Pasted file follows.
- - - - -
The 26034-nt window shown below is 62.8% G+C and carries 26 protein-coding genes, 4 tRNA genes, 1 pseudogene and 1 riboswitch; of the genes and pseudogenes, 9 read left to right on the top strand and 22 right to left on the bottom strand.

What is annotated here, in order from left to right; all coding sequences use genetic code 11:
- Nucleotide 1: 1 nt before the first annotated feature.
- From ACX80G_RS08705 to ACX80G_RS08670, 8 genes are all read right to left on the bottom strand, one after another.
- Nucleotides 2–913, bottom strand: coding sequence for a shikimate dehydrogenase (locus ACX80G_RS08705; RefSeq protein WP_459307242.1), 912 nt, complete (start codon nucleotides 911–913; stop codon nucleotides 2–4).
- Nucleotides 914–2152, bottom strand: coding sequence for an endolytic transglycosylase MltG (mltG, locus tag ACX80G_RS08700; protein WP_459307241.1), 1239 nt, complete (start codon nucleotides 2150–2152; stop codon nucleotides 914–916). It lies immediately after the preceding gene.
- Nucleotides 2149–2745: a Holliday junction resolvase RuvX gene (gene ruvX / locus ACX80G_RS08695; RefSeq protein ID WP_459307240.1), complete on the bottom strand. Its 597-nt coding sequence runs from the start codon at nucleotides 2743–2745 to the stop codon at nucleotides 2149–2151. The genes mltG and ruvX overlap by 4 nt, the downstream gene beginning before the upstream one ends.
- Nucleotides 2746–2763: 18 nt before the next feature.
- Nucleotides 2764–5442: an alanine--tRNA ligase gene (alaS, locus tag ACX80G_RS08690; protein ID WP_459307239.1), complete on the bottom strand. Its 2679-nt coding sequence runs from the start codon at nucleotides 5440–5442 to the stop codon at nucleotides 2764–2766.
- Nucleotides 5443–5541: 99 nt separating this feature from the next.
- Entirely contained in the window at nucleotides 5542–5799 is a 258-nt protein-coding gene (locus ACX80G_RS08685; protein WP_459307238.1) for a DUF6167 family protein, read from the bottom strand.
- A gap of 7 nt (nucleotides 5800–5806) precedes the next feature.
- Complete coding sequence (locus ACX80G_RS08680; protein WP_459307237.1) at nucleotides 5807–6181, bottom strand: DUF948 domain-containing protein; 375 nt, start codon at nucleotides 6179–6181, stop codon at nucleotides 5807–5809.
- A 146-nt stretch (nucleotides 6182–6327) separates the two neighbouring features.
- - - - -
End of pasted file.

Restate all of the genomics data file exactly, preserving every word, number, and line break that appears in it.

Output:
The 26034-nt window shown below is 62.8% G+C and carries 26 protein-coding genes, 4 tRNA genes, 1 pseudogene and 1 riboswitch; of the genes and pseudogenes, 9 read left to right on the top strand and 22 right to left on the bottom strand.

What is annotated here, in order from left to right; all coding sequences use genetic code 11:
- Nucleotide 1: 1 nt before the first annotated feature.
- From ACX80G_RS08705 to ACX80G_RS08670, 8 genes are all read right to left on the bottom strand, one after another.
- Nucleotides 2–913, bottom strand: coding sequence for a shikimate dehydrogenase (locus ACX80G_RS08705; RefSeq protein WP_459307242.1), 912 nt, complete (start codon nucleotides 911–913; stop codon nucleotides 2–4).
- Nucleotides 914–2152, bottom strand: coding sequence for an endolytic transglycosylase MltG (mltG, locus tag ACX80G_RS08700; protein WP_459307241.1), 1239 nt, complete (start codon nucleotides 2150–2152; stop codon nucleotides 914–916). It lies immediately after the preceding gene.
- Nucleotides 2149–2745: a Holliday junction resolvase RuvX gene (gene ruvX / locus ACX80G_RS08695; RefSeq protein ID WP_459307240.1), complete on the bottom strand. Its 597-nt coding sequence runs from the start codon at nucleotides 2743–2745 to the stop codon at nucleotides 2149–2151. The genes mltG and ruvX overlap by 4 nt, the downstream gene beginning before the upstream one ends.
- Nucleotides 2746–2763: 18 nt before the next feature.
- Nucleotides 2764–5442: an alanine--tRNA ligase gene (alaS, locus tag ACX80G_RS08690; protein ID WP_459307239.1), complete on the bottom strand. Its 2679-nt coding sequence runs from the start codon at nucleotides 5440–5442 to the stop codon at nucleotides 2764–2766.
- Nucleotides 5443–5541: 99 nt separating this feature from the next.
- Entirely contained in the window at nucleotides 5542–5799 is a 258-nt protein-coding gene (locus ACX80G_RS08685; protein WP_459307238.1) for a DUF6167 family protein, read from the bottom strand.
- A gap of 7 nt (nucleotides 5800–5806) precedes the next feature.
- Complete coding sequence (locus ACX80G_RS08680; protein WP_459307237.1) at nucleotides 5807–6181, bottom strand: DUF948 domain-containing protein; 375 nt, start codon at nucleotides 6179–6181, stop codon at nucleotides 5807–5809.
- A 146-nt stretch (nucleotides 6182–6327) separates the two neighbouring features.